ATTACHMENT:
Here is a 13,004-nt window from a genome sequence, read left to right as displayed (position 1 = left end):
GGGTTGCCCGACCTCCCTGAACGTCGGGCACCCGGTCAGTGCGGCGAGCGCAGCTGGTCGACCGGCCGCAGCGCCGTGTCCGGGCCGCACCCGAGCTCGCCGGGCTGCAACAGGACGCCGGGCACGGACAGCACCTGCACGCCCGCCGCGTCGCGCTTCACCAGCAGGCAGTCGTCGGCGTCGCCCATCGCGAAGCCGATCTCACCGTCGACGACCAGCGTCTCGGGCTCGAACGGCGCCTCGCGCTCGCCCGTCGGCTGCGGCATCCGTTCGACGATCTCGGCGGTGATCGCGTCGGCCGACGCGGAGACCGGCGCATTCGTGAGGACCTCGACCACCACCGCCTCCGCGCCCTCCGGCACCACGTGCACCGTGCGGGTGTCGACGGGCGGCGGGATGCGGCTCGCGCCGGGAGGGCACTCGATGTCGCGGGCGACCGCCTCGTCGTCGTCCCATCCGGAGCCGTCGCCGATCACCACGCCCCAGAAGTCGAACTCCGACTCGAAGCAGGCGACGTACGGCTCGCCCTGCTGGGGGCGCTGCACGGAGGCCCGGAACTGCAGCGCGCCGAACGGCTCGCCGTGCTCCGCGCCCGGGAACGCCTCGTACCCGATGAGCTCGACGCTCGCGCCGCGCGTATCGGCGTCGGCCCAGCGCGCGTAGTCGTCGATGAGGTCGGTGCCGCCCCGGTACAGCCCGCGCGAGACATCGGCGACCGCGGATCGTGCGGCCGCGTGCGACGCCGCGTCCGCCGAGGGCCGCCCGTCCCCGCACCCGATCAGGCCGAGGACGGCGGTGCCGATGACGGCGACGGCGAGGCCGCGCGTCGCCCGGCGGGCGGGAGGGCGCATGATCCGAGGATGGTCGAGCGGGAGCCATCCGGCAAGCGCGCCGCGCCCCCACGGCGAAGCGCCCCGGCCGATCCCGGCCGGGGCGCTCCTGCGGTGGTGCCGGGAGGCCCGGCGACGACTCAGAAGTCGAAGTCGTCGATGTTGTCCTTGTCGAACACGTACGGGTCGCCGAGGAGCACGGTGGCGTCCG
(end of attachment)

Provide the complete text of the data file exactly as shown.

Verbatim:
Here is a 13,004-nt window from a genome sequence, read left to right as displayed (position 1 = left end):
GGGTTGCCCGACCTCCCTGAACGTCGGGCACCCGGTCAGTGCGGCGAGCGCAGCTGGTCGACCGGCCGCAGCGCCGTGTCCGGGCCGCACCCGAGCTCGCCGGGCTGCAACAGGACGCCGGGCACGGACAGCACCTGCACGCCCGCCGCGTCGCGCTTCACCAGCAGGCAGTCGTCGGCGTCGCCCATCGCGAAGCCGATCTCACCGTCGACGACCAGCGTCTCGGGCTCGAACGGCGCCTCGCGCTCGCCCGTCGGCTGCGGCATCCGTTCGACGATCTCGGCGGTGATCGCGTCGGCCGACGCGGAGACCGGCGCATTCGTGAGGACCTCGACCACCACCGCCTCCGCGCCCTCCGGCACCACGTGCACCGTGCGGGTGTCGACGGGCGGCGGGATGCGGCTCGCGCCGGGAGGGCACTCGATGTCGCGGGCGACCGCCTCGTCGTCGTCCCATCCGGAGCCGTCGCCGATCACCACGCCCCAGAAGTCGAACTCCGACTCGAAGCAGGCGACGTACGGCTCGCCCTGCTGGGGGCGCTGCACGGAGGCCCGGAACTGCAGCGCGCCGAACGGCTCGCCGTGCTCCGCGCCCGGGAACGCCTCGTACCCGATGAGCTCGACGCTCGCGCCGCGCGTATCGGCGTCGGCCCAGCGCGCGTAGTCGTCGATGAGGTCGGTGCCGCCCCGGTACAGCCCGCGCGAGACATCGGCGACCGCGGATCGTGCGGCCGCGTGCGACGCCGCGTCCGCCGAGGGCCGCCCGTCCCCGCACCCGATCAGGCCGAGGACGGCGGTGCCGATGACGGCGACGGCGAGGCCGCGCGTCGCCCGGCGGGCGGGAGGGCGCATGATCCGAGGATGGTCGAGCGGGAGCCATCCGGCAAGCGCGCCGCGCCCCCACGGCGAAGCGCCCCGGCCGATCCCGGCCGGGGCGCTCCTGCGGTGGTGCCGGGAGGCCCGGCGACGACTCAGAAGTCGAAGTCGTCGATGTTGTCCTTGTCGAACACGTACGGGTCGCCGAGGAGCACGGTGGCGTCCG